I saw this one quite early in the year, when it came out, to be exact. I went in not really knowing what Kingsman was except for that it had spies in it. As I sat down, I was expecting an action film that was quite serious but then Money For Nothing kicked off and Colin Firth started swearing and there were terrorists and interrogations and helicopters and guns and sand and stuff, this was all packed into the opening scene. It was then when I knew that I was in for quite a treat.

The scene that follows was even better, taking place in some sort of mountain lair, where a scientist, played by Mark Hamil, is being held by some cultured thugs. Then, a knock on the door and a gentleman spy with some mad skills reks them in an over-the-top-violent manner. Some other, spoiler-worthy things happen that I won’t mention and we are introduced to our villain, Samuel L Jackson, a megalomaniac with “no stomach for violence” doing his best Mike Tyson impression. Now, I know that this isn’t as serious as I thought. After that, it just got better and better.

Sorry, I got myself caught up in my own introduction. Those were in fact the first two scenes of this film and they got the tone just right for me. As I previously mentioned, I didn’t know anything about this film before watching it and, after watching those two scenes, I was educated very efficiently about this film, so much so that I could probably give you a mandatory plot summary for you right now. What’s that? You don’t really want one? Tough, Sonny Jim.

Colin Firth, in a role that he shouldn’t really be playing but plays it exceptionally well, plays Harry Hart, a Kingsman agent. What is Kingsman? You may be asking. Kingsman is an agency started by rich people after the war who wanted to make a difference. There are about 20-ish agents and, whenever one dies, their replacement is selected via a selection process in which each remaining agent chooses a candidate who must take part in a series of tasks until there is only one remaining, who will officially become a Kingsman agent. Kingsman specialise in saving the world.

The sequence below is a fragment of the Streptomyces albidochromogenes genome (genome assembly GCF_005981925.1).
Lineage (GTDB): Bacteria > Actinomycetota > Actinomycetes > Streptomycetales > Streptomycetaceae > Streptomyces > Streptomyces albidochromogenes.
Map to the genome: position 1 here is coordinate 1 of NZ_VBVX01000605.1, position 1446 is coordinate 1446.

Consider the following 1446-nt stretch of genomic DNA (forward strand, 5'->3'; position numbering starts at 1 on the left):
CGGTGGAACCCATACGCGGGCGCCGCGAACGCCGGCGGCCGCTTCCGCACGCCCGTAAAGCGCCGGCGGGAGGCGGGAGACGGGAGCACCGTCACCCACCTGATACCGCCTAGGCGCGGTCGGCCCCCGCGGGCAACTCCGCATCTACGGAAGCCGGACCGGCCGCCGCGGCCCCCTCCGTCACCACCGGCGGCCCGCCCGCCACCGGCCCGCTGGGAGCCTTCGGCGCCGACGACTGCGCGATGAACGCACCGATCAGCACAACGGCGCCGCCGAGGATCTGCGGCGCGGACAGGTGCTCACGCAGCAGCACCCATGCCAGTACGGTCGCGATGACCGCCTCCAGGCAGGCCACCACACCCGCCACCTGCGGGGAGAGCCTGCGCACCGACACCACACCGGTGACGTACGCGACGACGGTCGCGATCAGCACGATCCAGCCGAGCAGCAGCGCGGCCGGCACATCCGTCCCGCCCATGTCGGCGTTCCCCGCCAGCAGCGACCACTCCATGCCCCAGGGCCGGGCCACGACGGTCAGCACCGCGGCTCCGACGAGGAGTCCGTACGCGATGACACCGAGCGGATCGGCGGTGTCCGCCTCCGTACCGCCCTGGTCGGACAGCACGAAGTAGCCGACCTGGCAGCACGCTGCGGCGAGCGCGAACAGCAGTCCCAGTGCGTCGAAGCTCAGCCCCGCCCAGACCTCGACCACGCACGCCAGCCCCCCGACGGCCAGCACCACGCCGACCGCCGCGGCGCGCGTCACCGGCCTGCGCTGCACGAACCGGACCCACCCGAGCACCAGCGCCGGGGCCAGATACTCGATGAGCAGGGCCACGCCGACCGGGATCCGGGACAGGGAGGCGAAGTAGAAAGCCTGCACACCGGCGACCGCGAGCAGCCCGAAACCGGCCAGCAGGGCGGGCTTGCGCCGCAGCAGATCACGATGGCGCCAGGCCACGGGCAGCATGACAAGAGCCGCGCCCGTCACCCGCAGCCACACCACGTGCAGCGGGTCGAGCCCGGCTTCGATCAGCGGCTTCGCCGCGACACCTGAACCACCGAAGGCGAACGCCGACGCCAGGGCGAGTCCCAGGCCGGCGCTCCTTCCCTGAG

The film centers on Eggsy, the delinquent son of a secret Kingsman agent who died saving Hart. After getting arrested for stealing his mum’s boyfriend’s son’s car and going on a joy ride, Eggsy rings the number on the medal that Hart gave him as compensation for his loss. After he is mysteriously released, he meets Hart. After witnessing Hart kick some ass, Eggsy returns home to find his mum’s boyfriend threatening him with a knife. Little did he know, Hart planted a device on Eggsy that meant he knew what his mum’s boyfriend had done. Hart ordered Eggsy’s mum’s boyfriend, who I’m going to call Dean from now on because writing “Eggsy’s mum’s boyfriend” is effort, to let Eggsy leave. As Eggsy again meets Hart, Hart proposes he become a Kingsman agent, taking part in the selection process. Meanwhile, SLJ is up to no good.

I could’ve specified what SLJ’s been up to but that would take away the surprise! I also can’t be assed, but don’t let that deter you.


SLJ be rockin’ the “I’m 67 and lovin’ it” look.

Now that plot is lovingly completed, we can talk about the more interesting subjects, like action, oh yes.

This film deserves to call itself an action-comedy because the action in this action-comedy is awe-inspiring. It seems as if every other scene has some sort of dismemberment in it. Visually, Kingsman is stunning, especially in these action sequences. There is no limit to the blood that director Matthew Vaughn can bring to your face, with fingers being blown off at some points and large wooden spikes being shoved up a racist, homophobic reverend at others. Paired with this like fine wine, the soundtrack to these sequences feel like a coked up serial killers Thursday playlist, that is not a bad thing.

As previously mentioned, Colin Firth wasn’t exactly “born” to play Harry Hart, as it contrasts with virtually every other role he has played. It could seem as if Firth isn’t really cut out to be an action star, and if you think that, Colin Firth will probably come to your house and kill you stylishly with your own household objects, probably involving some sort of laceration or dismemberment, because you would be wrong. As well as mastering the tried and true sophisticated act he’s known for, Firth also brings an aura of sophistication when he burning people’s faces and smashing glasses also into faces. Let’s just say, if you are a bad guy in Kingsman, your face is not safe from something Colin Firth will dish out, take that in the most innocent way you can, please.

Moreover, Taron Egerton also stands out as Eggsy. Where Firth brings the action, Egerton brings the comedy with his dumbfounded new view of all of the action that is suddenly happening around him. He remains true to his character throughout and has cheeky quips for every situation. Joining him in bringing the comedy, Samuel L. Jackson plays Richmond Valentine, the eccentric villain with a dastardly plan that I’m still not going to tell you about because I JUST cannot be assed, y’know? Please forgive me.

I think that’s it. Time for a summary.

Kingsman is really good. I actually can’t think of a bad word to say about it. For what it is, an action-comedy about spies, there is awesome action, genuinely funny moments and plenty of spy-like things going on. It is the perfect action-comedy.





Lots of hugs, kisses and lacerations



3 thoughts on “Kingsman: The Secret Service (2015) – Review

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